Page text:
Use of insurance in trade and commodity finance transactions
Produced in partnership with Sullivan
Use of insurance in trade and commodity finance transactions

The following Banking & Finance guidance note Produced in partnership with Sullivan provides comprehensive and up to date legal information covering:

  • Use of insurance in trade and commodity finance transactions
  • Types of risks to be covered
  • Who should be responsible for taking out insurance?
  • Standard clauses under an insurance policy

Insurance plays an important role in trade and commodity finance transactions. While many of the risks inherent in financing trade can be mitigated or reduced through good structuring, including the taking of security where necessary, insurance provides an additional layer of protection for a financier. For example, security taken over goods that have been financed will be worthless to a financier if those goods are damaged or destroyed. Taking out appropriate insurance to protect against the risk of damage or destruction of the goods will protect the financier’s position if such risk should occur.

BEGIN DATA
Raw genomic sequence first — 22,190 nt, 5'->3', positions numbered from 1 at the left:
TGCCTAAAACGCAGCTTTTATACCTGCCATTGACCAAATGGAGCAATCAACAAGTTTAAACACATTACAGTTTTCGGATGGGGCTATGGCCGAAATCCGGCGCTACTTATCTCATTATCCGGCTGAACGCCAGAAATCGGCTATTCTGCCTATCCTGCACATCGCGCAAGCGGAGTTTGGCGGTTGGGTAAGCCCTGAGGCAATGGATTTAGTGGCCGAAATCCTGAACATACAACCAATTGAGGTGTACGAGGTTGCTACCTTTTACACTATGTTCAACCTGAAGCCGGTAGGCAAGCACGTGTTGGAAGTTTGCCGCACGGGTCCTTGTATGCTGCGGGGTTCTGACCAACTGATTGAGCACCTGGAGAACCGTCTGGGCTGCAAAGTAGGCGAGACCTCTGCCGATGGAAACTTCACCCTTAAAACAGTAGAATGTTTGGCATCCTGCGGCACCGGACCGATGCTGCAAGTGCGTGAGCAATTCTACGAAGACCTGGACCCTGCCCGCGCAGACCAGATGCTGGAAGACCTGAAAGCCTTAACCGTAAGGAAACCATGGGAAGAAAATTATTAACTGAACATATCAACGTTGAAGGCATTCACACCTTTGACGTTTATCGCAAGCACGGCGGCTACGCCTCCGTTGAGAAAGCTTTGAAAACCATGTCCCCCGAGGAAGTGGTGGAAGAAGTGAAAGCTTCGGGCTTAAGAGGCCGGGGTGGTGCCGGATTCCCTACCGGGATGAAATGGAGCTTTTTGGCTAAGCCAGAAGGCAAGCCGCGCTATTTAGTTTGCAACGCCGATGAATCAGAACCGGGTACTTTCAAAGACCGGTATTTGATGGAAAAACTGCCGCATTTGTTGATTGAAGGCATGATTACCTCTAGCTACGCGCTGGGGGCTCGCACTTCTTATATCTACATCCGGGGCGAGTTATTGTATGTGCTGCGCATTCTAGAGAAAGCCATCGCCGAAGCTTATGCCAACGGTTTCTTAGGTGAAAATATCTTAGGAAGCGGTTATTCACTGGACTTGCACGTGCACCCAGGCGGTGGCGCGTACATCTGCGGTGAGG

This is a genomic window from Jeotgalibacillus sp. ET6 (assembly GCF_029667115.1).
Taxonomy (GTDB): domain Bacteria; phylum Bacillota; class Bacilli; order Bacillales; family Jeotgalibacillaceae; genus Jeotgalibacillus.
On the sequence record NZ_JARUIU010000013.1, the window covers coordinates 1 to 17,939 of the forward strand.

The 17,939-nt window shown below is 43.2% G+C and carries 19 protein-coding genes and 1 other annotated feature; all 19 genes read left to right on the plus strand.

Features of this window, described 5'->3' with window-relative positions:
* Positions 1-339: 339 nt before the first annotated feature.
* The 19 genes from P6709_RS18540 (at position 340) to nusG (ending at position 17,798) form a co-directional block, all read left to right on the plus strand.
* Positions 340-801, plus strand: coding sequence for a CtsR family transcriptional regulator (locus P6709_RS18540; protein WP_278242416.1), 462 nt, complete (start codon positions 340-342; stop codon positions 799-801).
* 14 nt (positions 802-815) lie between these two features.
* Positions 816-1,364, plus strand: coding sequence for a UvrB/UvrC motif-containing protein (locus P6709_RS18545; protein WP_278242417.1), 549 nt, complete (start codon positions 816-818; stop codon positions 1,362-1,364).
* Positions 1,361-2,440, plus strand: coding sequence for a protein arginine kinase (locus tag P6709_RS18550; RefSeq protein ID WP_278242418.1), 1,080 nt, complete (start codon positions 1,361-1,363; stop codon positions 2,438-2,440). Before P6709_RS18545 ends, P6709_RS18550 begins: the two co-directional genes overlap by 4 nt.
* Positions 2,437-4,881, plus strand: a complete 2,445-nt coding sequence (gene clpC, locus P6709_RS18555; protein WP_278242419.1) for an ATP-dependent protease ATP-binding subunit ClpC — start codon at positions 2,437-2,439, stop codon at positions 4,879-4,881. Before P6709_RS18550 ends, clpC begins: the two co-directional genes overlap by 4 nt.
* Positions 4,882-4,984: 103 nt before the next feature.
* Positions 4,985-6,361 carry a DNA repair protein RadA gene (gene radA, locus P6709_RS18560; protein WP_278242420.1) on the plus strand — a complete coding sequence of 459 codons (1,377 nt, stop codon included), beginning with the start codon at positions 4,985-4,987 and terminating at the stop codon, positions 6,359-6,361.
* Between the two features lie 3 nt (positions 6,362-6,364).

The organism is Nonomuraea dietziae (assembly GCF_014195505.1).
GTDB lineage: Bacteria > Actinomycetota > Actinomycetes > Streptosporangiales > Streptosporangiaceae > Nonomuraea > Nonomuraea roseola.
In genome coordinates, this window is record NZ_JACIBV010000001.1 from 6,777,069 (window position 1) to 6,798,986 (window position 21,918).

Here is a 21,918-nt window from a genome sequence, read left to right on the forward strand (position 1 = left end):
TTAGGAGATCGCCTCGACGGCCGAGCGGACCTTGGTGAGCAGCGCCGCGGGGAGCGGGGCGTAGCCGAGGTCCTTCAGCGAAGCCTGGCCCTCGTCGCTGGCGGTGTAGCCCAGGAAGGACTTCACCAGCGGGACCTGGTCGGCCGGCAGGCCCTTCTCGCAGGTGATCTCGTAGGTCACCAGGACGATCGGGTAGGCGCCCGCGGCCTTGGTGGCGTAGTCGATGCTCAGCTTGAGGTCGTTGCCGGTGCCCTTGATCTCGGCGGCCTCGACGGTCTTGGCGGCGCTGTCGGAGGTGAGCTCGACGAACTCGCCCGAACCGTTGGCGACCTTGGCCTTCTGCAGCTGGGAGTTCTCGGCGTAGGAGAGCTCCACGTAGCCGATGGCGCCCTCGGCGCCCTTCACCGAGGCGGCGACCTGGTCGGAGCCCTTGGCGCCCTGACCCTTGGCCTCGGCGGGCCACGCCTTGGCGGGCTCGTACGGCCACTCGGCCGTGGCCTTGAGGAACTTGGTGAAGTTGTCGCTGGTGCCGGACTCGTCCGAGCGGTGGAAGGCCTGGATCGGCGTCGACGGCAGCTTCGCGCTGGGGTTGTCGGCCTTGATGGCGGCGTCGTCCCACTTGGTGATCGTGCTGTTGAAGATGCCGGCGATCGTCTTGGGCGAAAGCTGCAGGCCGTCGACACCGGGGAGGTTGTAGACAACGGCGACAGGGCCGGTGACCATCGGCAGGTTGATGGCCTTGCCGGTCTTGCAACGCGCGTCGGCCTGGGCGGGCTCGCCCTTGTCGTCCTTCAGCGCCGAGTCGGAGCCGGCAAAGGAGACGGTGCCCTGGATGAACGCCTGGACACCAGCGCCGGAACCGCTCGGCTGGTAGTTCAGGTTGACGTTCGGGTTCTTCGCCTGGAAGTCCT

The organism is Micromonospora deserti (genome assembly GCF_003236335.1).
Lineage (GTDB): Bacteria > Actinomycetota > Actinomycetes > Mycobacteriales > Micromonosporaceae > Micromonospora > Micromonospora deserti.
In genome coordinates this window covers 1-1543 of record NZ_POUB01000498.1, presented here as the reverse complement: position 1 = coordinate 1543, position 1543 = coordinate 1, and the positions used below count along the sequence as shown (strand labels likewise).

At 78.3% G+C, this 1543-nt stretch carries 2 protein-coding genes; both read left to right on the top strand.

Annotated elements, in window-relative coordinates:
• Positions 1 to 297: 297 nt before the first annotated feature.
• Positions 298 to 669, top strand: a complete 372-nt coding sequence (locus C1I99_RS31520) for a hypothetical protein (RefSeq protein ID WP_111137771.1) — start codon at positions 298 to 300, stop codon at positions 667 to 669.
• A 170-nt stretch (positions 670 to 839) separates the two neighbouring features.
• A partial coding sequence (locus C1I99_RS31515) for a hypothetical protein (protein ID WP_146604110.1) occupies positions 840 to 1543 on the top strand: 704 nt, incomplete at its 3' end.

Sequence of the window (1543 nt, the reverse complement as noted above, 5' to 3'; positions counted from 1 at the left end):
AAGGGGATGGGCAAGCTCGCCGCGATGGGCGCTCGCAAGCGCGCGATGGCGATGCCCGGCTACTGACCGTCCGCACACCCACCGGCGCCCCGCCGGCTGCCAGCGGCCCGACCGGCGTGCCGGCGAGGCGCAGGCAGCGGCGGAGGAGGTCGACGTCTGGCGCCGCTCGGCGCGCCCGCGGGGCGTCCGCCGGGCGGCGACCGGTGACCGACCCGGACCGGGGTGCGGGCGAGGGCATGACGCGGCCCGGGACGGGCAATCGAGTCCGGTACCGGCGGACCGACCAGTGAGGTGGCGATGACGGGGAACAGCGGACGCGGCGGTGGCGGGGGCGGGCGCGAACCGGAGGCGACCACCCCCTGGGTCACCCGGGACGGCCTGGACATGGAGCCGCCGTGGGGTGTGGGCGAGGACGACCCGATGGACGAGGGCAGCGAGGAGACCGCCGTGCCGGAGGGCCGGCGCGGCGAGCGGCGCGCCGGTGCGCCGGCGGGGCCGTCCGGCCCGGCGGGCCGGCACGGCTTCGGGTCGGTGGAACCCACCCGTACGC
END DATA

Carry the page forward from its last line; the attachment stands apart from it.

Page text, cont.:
Insurance protection is an issue that should be considered at the outset of a transaction during the structuring phase. Questions to be considered include:

  1. what type of risks can, and should, be covered?

  2. who should be responsible for taking out the insurance?

The answers to these questions will need to be determined on a case-by-case basis. In particular, although insurance can be a useful tool in minimising risks in a transaction, it also represents an additional (and sometimes prohibitive) cost to be incurred. While attempting to cover all risks possible may seem the best position in theory, this may not be possible in practice given the cost implications.

Types of risks to be covered

There is a whole range of risks that can be covered by insurance and